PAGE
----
P820 An easy and rapid targeted next generation sequencing-based genotyping assay for the validated IBD risk loci

S. Verstockt1, L. Hannes2, S. Deman2, W.J. Wollants1, E. Souche2, B. Verstockt1, I. van der Werf3, A. Hoischen4, M. Ferrante1, S. Vermeire1, I. Cleynen2

1Department of Chronic Diseases- Metabolism and Ageing, KU Leuven, Leuven, Belgium, 2Department of Human Genetics, KU Leuven, Leuven, Belgium, 3University of Antwerp, Department of Biomedical sciences, Antwerp, Belgium, 4Radboud University Medical Center, Department of Human Genetics, Nijmegen, The Netherlands


Inflammatory bowel diseases (IBD) are complex genetic diseases for which 242 susceptibility loci have been identified thus far. For translational or functional follow-up studies it can be of interest to know the genotype of specific variants. For other studies a composite genetic risk score–the polygenic risk score–is of value. There currently is a gap in technology to genotype a few hundred variants in a flexible and cost-effective way. We therefore developed a genotyping assay for the 242 validated IBD susceptibility loci.


Using MIPgen v.1.1, we designed molecular inversion probes (MIPs) covering 269 independent variants from the 242 IBD loci. MIP libraries were prepared according to Neveling et al. (Clin Chem. 2017), followed by paired-end sequencing using a MiSeq® System (Illumina). In the pilot studies, 16 IBD patients were genotyped, and results were compared with available immunochip (ichip) data. Genotypes for the covered variants were obtained using an in-house developed pipeline, and performance metrics were assessed (incl. genotyping call rate, percentage off-target reads and concordance with ichip-based genotypes). After optimisation, we genotyped 279 individuals (168 IBD patients and 111 non-IBD controls). We also calculated a weighted IBD polygenic risk score (PRSice 2.0) for these.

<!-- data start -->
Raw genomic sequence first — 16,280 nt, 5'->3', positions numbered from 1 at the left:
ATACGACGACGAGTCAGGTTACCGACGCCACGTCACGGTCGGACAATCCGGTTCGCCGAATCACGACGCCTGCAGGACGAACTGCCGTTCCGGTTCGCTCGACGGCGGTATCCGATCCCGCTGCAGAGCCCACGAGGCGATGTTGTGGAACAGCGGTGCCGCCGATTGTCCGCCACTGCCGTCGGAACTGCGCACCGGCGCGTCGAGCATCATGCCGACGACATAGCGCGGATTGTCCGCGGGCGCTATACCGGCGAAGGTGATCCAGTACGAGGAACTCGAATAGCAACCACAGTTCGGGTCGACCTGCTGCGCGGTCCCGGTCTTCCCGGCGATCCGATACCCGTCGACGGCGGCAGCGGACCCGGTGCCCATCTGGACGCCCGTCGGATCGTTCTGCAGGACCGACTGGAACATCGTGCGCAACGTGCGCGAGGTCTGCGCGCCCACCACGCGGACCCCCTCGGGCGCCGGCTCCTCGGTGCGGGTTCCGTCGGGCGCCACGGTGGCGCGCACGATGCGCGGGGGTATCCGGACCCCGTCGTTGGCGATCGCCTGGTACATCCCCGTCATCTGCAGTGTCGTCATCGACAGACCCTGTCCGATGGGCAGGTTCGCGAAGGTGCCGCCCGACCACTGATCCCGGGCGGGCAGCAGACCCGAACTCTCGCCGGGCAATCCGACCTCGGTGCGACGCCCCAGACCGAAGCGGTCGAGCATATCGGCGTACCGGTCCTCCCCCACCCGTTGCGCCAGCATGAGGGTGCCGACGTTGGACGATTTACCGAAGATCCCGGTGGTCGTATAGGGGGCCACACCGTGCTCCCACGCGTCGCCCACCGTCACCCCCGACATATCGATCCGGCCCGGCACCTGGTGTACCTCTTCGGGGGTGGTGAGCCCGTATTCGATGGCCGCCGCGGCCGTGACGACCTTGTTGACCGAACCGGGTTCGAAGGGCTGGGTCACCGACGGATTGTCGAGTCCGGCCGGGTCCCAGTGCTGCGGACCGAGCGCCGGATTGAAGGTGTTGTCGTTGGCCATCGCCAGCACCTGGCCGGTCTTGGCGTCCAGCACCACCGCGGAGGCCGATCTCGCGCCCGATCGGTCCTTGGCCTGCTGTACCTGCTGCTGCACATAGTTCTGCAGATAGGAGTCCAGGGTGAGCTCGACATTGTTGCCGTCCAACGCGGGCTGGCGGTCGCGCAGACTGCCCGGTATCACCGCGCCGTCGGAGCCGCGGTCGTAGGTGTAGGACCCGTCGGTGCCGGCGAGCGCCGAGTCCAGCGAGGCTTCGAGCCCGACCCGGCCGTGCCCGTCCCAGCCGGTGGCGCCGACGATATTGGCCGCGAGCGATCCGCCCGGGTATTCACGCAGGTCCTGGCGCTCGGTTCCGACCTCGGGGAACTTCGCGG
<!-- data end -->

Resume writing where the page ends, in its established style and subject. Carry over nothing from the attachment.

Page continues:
Despite a genotyping call rate of 94.3%, the first pilot run suffered from a high rate of off-target reads (52.5%). After redesigning poorly-performing MIPs, off-target reads dropped to 9.4%, and the genotyping call rate increased to 97.5%. Concordance with genotypes previously obtained from ichip was 99.3%. When applying the optimised design on a larger scale (i.e. on the 279 individuals), we obtained similar performance metrics, with 8.0% off-target reads and a genotyping call rate of 97.3%. Moreover, upscaling resulted in a turnaround time of 2.5 working days/96 samples and a cost of €14/sample. The calculated IBD polygenic risk scores showed higher scores in patients as compared with controls (5.5E−03 vs. 4.0E−03, p = 8.80E−10; R² IBD polygenic risk score = 0.15, p = 1.28E−07), however with a large overlap between both groups. Quartile analysis showed that individuals within the highest quartile had an 8.1-fold (95% CI: 3.7–17.5) increase in risk towards IBD compared with individuals in the first quartile.


We developed a cost-effective genotyping assay for currently known IBD risk loci, with an integrated bioinformatics pipeline from raw sequencing data to individual genotypes and calculation of a polygenic risk score. Furthermore, this assay enables genotyping of individuals on a large scale while remaining flexible to implement newly identified genetic variants.